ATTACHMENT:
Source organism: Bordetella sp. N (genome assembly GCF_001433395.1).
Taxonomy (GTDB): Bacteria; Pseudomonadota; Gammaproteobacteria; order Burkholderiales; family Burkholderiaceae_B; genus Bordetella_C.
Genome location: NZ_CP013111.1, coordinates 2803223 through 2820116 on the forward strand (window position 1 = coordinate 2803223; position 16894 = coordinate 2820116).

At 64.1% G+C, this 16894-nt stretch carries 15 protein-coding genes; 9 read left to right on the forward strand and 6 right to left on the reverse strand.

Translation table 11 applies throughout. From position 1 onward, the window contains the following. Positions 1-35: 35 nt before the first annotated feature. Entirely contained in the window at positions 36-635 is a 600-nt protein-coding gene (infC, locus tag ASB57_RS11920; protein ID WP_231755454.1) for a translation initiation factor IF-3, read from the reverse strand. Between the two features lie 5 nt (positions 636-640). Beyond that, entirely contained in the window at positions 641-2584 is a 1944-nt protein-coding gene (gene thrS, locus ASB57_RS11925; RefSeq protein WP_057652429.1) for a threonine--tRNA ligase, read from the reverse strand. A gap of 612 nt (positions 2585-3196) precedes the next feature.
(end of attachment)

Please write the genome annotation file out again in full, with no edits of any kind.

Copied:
Source organism: Bordetella sp. N (genome assembly GCF_001433395.1).
Taxonomy (GTDB): Bacteria; Pseudomonadota; Gammaproteobacteria; order Burkholderiales; family Burkholderiaceae_B; genus Bordetella_C.
Genome location: NZ_CP013111.1, coordinates 2803223 through 2820116 on the forward strand (window position 1 = coordinate 2803223; position 16894 = coordinate 2820116).

At 64.1% G+C, this 16894-nt stretch carries 15 protein-coding genes; 9 read left to right on the forward strand and 6 right to left on the reverse strand.

Translation table 11 applies throughout. From position 1 onward, the window contains the following. Positions 1-35: 35 nt before the first annotated feature. Entirely contained in the window at positions 36-635 is a 600-nt protein-coding gene (infC, locus tag ASB57_RS11920; protein ID WP_231755454.1) for a translation initiation factor IF-3, read from the reverse strand. Between the two features lie 5 nt (positions 636-640). Beyond that, entirely contained in the window at positions 641-2584 is a 1944-nt protein-coding gene (gene thrS, locus ASB57_RS11925; RefSeq protein WP_057652429.1) for a threonine--tRNA ligase, read from the reverse strand. A gap of 612 nt (positions 2585-3196) precedes the next feature.